Top 10 Flavors of Puerto Rico

The votes are in! All 7,536 of ’em from our Flavors of Puerto Rico Sweepstakes have lead to this: Your Top 10. Cue the drum roll, pull up a seat and join us as we count down your favorite restaurants and tastes from the island that eats.

The $20 a Day Eating Guide to Puerto Rico | Best Resort in Puerto Rico

10. Dinner at Zest, San Juan Water Beach Club Hotel

Zest, San Juan Water Beach Club Hotel

Maybe Zest’s appeal is its futuristic aquatic ambience — walls of dancing ripples, an ocean-surface ceiling. Or maybe it’s the modern Latino cuisine, where even a dish’s scent is intentional. Whatever the case, the immersive/submersive dining is a must-do, and a not so surprising voter favorite.
9. Koco, El San Juan Resort & Casino

Koco, El San Juan Resort & Casino

Calypso fish tacos, Jamaican dumplings, churrasco steak fries — we editors could indulge all day on why voters love Koco. Thoughts of the restaurant’s waterside deck seating and candlelit dining spaces just encourage more daydreaming.
8. Meat Market Miami, El San Juan Resort & Casino

Meat Market Miami, El San Juan Resort & Casino

Yes, it’s a steakhouse. But the “meat market” moniker is intentionally double-edged. Beautiful people flock here, and mingling is encouraged, whether at the restaurant’s two bars, or when ordering from the menu. It features choice cuts and fresh seafood. Our favorite combo: Wagyu skirt steak paired with a 6-ounce lobster tail and white-truffle mashed potatoes.
7. Drinks by the Pool, Wyndham Grand Rio Mar Beach Resort & Spa

Coconut Cocktails, Wyndham Grand Rio Mar Beach Resort & Spa

Humans can survive for weeks without food, but only days without water. No wonder hydration tastes so good, especially when it’s a poolside pina colada. In this case, served in a coconut, the very seeds of life. At the Wyndham Grand Rio Mar Beach Resort & Spa this taste isn’t just a voter favorite; it’s a means of survival.
6. Pionono


Deep-fried foods climb the ranks in any Islands poll. Pionono is no exception, though its secret goes beyond the fryer. Sweet plantains surround a picadillo meat filling that includes cheese. To recap, that’s seasoned meat, cheese and sweet plaintains … deep-fried. The only head-scratcher here is why pionono isn’t No. 1.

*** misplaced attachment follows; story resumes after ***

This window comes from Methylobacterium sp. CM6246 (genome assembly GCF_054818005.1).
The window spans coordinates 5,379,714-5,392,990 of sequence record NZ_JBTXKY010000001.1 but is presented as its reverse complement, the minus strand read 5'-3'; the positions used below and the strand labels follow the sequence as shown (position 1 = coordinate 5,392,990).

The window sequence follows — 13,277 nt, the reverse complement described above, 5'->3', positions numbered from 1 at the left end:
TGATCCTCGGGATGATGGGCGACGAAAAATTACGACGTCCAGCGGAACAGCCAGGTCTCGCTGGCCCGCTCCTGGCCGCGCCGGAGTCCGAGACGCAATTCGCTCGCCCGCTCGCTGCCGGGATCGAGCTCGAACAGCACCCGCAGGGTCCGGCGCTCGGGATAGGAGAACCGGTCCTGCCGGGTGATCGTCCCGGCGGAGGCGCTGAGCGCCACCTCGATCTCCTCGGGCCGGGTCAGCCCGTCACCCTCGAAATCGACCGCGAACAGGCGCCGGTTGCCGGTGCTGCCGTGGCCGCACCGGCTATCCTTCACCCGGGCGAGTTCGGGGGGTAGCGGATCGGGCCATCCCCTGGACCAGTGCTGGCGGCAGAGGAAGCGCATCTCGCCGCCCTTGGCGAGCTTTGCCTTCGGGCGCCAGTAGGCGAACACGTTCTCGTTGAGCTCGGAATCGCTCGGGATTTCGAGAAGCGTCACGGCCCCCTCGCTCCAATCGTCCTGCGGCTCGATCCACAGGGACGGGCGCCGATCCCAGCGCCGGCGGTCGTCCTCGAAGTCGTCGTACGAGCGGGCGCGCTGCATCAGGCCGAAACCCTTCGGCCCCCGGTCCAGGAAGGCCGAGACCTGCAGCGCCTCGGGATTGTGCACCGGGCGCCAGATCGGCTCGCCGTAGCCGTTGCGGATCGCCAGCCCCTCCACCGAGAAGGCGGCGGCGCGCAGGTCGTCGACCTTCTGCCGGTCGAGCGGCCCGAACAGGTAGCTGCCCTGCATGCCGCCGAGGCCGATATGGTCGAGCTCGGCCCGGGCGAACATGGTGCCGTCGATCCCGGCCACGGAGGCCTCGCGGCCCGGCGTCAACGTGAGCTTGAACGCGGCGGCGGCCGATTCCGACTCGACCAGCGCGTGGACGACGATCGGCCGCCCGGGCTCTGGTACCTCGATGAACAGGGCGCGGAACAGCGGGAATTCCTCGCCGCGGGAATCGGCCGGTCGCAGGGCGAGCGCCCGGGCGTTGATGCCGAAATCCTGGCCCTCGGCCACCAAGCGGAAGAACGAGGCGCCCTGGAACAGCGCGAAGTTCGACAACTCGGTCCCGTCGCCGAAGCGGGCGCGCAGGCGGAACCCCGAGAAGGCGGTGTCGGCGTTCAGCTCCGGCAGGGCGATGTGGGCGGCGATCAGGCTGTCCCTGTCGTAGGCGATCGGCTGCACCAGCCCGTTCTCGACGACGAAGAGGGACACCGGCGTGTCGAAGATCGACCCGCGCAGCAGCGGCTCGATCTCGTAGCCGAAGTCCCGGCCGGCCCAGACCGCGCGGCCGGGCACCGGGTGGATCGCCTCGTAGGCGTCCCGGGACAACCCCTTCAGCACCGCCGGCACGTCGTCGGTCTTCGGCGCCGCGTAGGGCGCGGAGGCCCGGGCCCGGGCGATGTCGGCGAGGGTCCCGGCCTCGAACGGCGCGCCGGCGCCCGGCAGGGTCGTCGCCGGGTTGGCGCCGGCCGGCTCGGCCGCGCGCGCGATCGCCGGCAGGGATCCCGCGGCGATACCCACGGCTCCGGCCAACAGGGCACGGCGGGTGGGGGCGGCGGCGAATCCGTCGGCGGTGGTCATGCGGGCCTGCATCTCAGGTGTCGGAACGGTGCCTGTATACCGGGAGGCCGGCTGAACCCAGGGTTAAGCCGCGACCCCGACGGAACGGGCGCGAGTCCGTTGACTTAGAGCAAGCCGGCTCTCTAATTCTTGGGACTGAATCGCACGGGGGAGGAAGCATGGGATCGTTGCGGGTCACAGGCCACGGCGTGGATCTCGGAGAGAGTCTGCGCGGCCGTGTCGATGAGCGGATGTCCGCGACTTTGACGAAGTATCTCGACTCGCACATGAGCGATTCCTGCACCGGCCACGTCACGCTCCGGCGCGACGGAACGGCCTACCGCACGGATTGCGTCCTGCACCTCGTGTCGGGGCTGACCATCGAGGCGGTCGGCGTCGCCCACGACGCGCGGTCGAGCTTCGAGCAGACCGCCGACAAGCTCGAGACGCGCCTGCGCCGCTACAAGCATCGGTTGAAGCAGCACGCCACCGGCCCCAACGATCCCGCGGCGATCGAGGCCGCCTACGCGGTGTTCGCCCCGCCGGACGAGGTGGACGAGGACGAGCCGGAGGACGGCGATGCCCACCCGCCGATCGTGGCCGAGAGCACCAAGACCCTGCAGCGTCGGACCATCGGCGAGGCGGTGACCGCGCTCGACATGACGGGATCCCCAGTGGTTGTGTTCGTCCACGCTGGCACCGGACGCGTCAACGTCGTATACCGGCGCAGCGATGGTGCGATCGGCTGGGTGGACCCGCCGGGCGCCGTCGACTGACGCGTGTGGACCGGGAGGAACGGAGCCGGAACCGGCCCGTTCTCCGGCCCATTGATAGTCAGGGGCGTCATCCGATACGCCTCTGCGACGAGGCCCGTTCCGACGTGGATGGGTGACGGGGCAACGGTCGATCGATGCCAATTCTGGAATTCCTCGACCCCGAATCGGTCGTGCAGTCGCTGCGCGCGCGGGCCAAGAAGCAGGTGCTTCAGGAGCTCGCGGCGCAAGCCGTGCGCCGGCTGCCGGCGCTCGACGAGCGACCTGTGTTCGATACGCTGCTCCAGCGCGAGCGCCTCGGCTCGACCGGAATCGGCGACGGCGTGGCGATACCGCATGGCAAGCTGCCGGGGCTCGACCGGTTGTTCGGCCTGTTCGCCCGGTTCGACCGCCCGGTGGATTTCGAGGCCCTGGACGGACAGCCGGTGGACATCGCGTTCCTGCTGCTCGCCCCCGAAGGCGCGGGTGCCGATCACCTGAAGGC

5. Mofongo


You knew it was coming. Puerto Rico’s national dish has so many variations that we editors barely recognized the mofongo pictured. Most mofongos start by mashing fried green plantains with broth, olive oil, garlic, pork cracklings and (if you’re lucky) bacon bits. Inside mofongo — yes, we’re just now getting to the inside — you may find vegetables, shrimp, chicken, crab or beef. Sometimes mofongo is served in a soup. Sometimes a stew of seafood is poured over it. And that’s all for one dish. Mofongo or multi-fongo?
4. Lechon


On paper, lechon is merely a pig roast. On Puerto Rico, it’s a national obsession that radiates from the island’s lush interior. Every Sunday, car loads of Sanjuaneros make the 40-minute drive to the green hillsides of Guavate for the crackling (brown crisp skin), the_ _defining characteristic of lechon. A taste worth the trek.
3. Pinchos


We’re down to your top three. “Pinchos” is Spanish for “spikes,” but a better translation is kabob, often of chicken, pork or seafood. Served right on the streets, they’re the island’s fastest treats. And they put our mainland chicken skewers to shame, as proven by your votes, and thanks to a marinade of adobo-and-achiote-flavored olive oil. Our advice: pull over.
2. Arepas


Arepa is a corn-based bread that’s one of Puerto Rico’s most ancient foods. An arepa rellena is the sandwich shown here, which can be filled with just about anything. These days, the best place to taste it is on Puerto Rico’s sister island of Vieques. Judging by your votes, you already know this, which leaves just one taste remaining …
1. Empanadillas
Puerto Rico’s No. 1 taste is the empanadilla. Hardly a shocker. Empanadillas are the island’s favorite beach treats, and everything tastes better at the beach — especially fillings like picadillo, chorizo, coconut, pigeon peas. Or empanadilla de pizza, seafood, lasagna. The perfect empanadilla is up to you. What surrounds it all — wheat or cassava flour dough (and lard) — is the only constant. And that’s where the magic lies. Find more magic Puerto Rico tastes here.

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